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CCA Agrees to Pay $1.3 Million to Settle Sexual Harassment, Retaliation Suit

On October 1, 2009, Corrections Corporation of America (CCA) entered into a consent decree with the Equal Employment Opportunity Commission (EEOC) to settle allegations of sexual harassment and retaliation involving female employees at the company’s Crowley County Correctional Facility (CCCF) in Colorado.

In September 2006, the EEOC filed a lawsuit against CCA and Dominion Correctional Services, a now-defunct corporation that once operated CCCF. According to the plaintiffs, female staff members at the facility were subjected to “unlawful sexual harassment and gender-based harassment.” For example, the complaint alleged female employees were hired based on whether they might be “easy to get to bed.” After the women were hired they were “routinely groped, pawed, and physically assaulted by male management and male co-workers.”

When women reported this sexual harassment or when others supported them, retaliation often resulted, which “contribut[ed] to and perpetuat[ed] the hostile work environment,” the complaint stated.

Retaliatory acts included increased scrutiny for employees who complained; failure to investigate claims of harassment and retaliation; making false charges in order to justify retaliatory discipline; assigning employees who complained to areas where there was an increased risk of harm; and intentionally assigning female employees to work with their alleged harassers, thereby exposing them to “actual and threatened abuse.”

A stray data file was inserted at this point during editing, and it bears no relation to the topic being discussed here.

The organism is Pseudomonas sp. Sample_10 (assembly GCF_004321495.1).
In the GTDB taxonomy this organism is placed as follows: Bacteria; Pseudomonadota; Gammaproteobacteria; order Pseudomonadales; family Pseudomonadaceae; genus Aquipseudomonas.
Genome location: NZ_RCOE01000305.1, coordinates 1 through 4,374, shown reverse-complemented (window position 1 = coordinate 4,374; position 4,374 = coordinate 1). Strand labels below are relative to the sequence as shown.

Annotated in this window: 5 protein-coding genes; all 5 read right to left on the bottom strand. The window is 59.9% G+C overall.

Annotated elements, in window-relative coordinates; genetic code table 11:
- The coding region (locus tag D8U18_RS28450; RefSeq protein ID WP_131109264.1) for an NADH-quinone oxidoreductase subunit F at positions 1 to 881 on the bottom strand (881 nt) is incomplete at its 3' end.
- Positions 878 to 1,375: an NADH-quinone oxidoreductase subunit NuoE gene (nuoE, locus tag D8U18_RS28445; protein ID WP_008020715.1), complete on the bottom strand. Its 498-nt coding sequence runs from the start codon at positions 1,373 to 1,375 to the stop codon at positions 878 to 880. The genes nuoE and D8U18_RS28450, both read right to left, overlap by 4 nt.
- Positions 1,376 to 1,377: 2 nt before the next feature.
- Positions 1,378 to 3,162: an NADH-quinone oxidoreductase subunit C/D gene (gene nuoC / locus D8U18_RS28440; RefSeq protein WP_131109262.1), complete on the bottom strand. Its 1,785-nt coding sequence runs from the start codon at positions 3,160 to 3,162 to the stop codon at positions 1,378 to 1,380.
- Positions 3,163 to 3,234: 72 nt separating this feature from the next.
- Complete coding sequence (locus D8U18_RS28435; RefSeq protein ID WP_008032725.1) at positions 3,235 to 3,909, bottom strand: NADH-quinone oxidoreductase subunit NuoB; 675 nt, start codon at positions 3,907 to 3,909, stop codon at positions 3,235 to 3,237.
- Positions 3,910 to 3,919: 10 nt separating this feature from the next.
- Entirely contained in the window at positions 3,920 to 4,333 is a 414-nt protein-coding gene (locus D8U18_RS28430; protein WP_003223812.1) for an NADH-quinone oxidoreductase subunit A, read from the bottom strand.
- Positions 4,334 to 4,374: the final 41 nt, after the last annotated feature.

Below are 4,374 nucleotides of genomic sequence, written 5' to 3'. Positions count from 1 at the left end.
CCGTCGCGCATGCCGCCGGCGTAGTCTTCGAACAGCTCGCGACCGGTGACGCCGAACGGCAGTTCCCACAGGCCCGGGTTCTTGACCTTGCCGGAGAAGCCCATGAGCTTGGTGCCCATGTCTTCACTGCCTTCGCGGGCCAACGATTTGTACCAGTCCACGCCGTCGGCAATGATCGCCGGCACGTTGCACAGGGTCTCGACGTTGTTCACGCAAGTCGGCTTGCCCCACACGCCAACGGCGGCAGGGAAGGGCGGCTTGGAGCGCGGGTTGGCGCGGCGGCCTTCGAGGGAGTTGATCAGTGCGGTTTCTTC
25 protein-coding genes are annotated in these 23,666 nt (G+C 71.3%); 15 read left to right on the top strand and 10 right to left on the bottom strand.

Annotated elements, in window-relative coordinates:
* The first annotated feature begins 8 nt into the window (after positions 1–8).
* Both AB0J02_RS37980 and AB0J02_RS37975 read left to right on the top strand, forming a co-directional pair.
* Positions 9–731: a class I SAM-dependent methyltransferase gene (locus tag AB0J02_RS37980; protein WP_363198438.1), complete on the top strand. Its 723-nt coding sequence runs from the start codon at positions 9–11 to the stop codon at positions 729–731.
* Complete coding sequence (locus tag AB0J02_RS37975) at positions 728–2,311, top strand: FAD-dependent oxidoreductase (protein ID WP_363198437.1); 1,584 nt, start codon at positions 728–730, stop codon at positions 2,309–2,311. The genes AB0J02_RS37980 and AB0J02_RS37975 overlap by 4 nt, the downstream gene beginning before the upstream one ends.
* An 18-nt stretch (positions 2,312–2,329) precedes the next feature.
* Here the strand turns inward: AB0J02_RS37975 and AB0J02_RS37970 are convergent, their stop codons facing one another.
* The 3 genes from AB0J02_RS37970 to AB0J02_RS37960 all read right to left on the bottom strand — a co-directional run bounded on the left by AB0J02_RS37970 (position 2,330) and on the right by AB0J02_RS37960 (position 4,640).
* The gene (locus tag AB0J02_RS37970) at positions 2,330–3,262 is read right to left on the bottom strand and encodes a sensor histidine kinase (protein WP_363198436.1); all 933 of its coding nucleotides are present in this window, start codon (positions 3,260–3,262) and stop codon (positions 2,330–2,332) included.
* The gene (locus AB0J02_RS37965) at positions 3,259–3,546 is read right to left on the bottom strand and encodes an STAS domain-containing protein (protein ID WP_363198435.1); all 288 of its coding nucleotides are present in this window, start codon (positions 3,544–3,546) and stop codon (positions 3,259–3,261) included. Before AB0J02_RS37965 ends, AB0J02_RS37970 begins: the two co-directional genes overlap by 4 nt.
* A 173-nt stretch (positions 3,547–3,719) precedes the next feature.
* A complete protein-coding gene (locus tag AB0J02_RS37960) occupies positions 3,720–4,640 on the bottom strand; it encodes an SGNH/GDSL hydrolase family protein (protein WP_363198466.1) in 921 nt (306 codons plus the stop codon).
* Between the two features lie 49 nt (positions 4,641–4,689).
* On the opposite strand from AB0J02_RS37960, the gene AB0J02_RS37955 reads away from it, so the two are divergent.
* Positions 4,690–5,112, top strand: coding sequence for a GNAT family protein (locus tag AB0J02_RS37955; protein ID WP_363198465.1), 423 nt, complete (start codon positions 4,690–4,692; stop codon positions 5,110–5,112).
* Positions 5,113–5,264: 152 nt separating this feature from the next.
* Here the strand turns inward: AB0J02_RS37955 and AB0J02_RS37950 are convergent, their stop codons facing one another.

CCA agreed to settle the case, according to court documents, “solely to avoid the cost and uncertainties of trial.” The company admitted no wrongdoing.

The $1.3 million settlement requires CCA to pay employees who were subjected to harassment or retaliation from $7,500 to $155,000, depending on the circumstances of each particular case. Private counsel representing some of the plaintiffs will receive $140,000 in attorney fees out of the total settlement amount.

Aside from monetary compensation, the settlement also requires CCA to expunge disciplinary infractions from the personnel files of plaintiffs who were improperly disciplined. The settlement further requires more training for CCA employees in the areas of sexual harassment and retaliation, as well as the establishment of a clear sexual harassment and retaliation policy.

The plaintiffs who had private counsel were represented by Denver attorney Barry Roseman. See: Equal Employment Opportunity Commission v. CCA, U.S.D.C. (D. Col.), Case No. 1:06-cv-01956-KHV-MJW.

Additional source: Pueblo Chieftain

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Related legal case

Equal Employment Opportunity Commission v. CCA,

Please see the brief bank for documents related to this case.